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Table of Contents    
Year : 2019  |  Volume : 67  |  Issue : 3  |  Page : 872-875

Primary generalized dystonia due to TOR1A ΔGAG mutation in an Indian family with intrafamilial clinical heterogeneity

1 S. N. Pradhan Centre for Neurosciences, University of Calcutta, Kolkata, West Bengal, India
2 Bangur Institute of Neurosciences, Kolkata, West Bengal, India
3 Academy of Scientific and Innovative Research (AcSIR), New Delhi, India

Date of Web Publication23-Jul-2019

Correspondence Address:
Dr. Jharna Ray
S. N. Pradhan Centre for Neurosciences, University of Calcutta, Kolkata, West Bengal
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Source of Support: None, Conflict of Interest: None

DOI: 10.4103/0028-3886.263172

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How to cite this article:
Giri S, Biswas A, Das SK, Ray K, Ray J. Primary generalized dystonia due to TOR1A ΔGAG mutation in an Indian family with intrafamilial clinical heterogeneity. Neurol India 2019;67:872-5

How to cite this URL:
Giri S, Biswas A, Das SK, Ray K, Ray J. Primary generalized dystonia due to TOR1A ΔGAG mutation in an Indian family with intrafamilial clinical heterogeneity. Neurol India [serial online] 2019 [cited 2019 Dec 15];67:872-5. Available from:


Primary dystonia is a movement disorder characterized by sustained involuntary muscle contraction leading to abnormal postures and twisting movements. The prevalence of dystonia varies worldwide. In India, the prevalence rate is about 49.06 per 100,000 individuals with a higher prevalence of late-onset primary dystonia.[1] There is strong evidence that genetic factors play a significant role in causing dystonia. So far, six genes (TOR1A, CIZ1, THAP1, GNAL, ANO3, and TUBB4) have been implicated for primary torsion dystonia (PTD); however, mutations in TOR1A and THAP1 have been found to be responsible for manifestations in a large number of patients with PTD irrespective of their ethnic background. A trinucleotide deletion (ΔGAG) in TOR1A gene has been reported to be the most common cause of PTD (DYT1) in various populations.[2],[3],[4],[5] This mutation was found to be more common in Ashkenazi Jew patients though it was found in most of the world dystonia cohorts. DYT1 dystonia is an autosomal dominant primary dystonia with a reduced penetrance (30%–40%). Phenotypic characteristics of patients include early disease onset (<26 years) and the disease begins with the involvement of limbs which gradually progresses to other body parts except the craniocervical and oromandibular regions, leading to generalized dystonia. In this study, we report a family of four members from West Bengal, India, affected with DYT1 dystonia due to ΔGAG mutation in TOR1A gene with atypical phenotype and intrafamilial phenotypic variability.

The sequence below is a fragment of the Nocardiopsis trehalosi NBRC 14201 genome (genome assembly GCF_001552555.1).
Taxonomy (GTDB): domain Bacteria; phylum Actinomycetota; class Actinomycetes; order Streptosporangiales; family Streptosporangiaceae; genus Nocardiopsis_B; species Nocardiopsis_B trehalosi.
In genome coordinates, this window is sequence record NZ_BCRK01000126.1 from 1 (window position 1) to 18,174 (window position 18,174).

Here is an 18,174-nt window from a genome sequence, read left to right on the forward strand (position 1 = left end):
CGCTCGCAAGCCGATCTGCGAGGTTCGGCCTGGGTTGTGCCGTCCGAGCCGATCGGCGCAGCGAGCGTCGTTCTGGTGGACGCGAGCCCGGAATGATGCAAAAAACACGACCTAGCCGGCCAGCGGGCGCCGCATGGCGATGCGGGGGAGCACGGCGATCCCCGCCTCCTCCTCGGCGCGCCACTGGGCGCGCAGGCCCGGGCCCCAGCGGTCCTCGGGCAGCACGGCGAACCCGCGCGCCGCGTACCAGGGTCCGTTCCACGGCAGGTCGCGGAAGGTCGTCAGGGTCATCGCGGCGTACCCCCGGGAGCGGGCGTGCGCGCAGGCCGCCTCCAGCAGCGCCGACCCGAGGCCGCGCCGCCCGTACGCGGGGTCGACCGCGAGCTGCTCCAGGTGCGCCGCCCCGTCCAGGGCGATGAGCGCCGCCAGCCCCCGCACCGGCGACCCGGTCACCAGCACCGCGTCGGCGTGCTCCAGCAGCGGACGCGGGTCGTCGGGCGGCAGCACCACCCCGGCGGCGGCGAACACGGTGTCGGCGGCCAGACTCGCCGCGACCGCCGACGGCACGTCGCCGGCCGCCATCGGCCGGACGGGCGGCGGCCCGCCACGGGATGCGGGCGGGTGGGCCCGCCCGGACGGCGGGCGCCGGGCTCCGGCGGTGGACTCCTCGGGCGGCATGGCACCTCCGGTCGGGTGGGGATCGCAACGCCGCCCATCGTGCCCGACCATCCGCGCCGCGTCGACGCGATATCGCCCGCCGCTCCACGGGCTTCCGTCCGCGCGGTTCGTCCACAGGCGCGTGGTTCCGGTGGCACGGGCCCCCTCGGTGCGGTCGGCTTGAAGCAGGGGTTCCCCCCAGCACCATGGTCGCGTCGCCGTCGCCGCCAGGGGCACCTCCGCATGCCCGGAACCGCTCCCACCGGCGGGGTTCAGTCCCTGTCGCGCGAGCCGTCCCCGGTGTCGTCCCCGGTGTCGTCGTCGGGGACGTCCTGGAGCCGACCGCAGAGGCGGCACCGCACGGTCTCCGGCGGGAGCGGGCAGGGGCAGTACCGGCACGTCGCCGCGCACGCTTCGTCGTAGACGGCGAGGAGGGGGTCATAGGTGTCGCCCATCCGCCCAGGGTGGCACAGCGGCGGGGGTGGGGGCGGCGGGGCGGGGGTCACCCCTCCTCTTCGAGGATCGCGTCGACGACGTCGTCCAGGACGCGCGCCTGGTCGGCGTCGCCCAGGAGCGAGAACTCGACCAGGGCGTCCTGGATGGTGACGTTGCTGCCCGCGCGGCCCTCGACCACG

The patients were diagnosed in the Movement Disorders Clinic at Bangur Institute of Neurosciences, Kolkata, India, and have negative history for developmental complications, malignancy, or any brain injury. Electroencephalogram, nerve conduction velocity (NCV) test with H-reflex, neuroimaging (computed tomography, magnetic resonance imaging, etc.) studies for any brain lesions, and measurement of biochemical parameters (e.g., serum ceruloplasmin, uric acid) were found to be normal. None of them had a Kayser–Fleischer (KF) ring, as verified by routine slit-lamp eye examination.

Case I

A 26-year old male patient [[Figure 1]a, proband, II: 1] was diagnosed as primary generalized dystonia with disease onset at 10 years. The proband was suffering from writing problem and holding objects in both the upper limbs. He felt an abnormal sensation with cramps in the right upper limb during writing and subsequently developed problem in holding objects. Gradually, the disease progressed to the lower limbs with abnormal posture during walking with a pattern of twisting gait. Later on, postural and action tremors developed in both the upper limbs along with a flexed posture in the right upper limb. The patient also developed truncal dystonia, an atypical feature for generalized dystonia with asymmetric distribution more towards the right side of the body (laterocorpus). The neck and shoulder position tilted slightly to the left side. At that time, the patient was treated with levodopa–carbidopa (55 mg TDS), clonazepam (0.5 mg BDS), tetrabenazine (25 mg BDS), and trihexyphenidyl (4 mg BDS).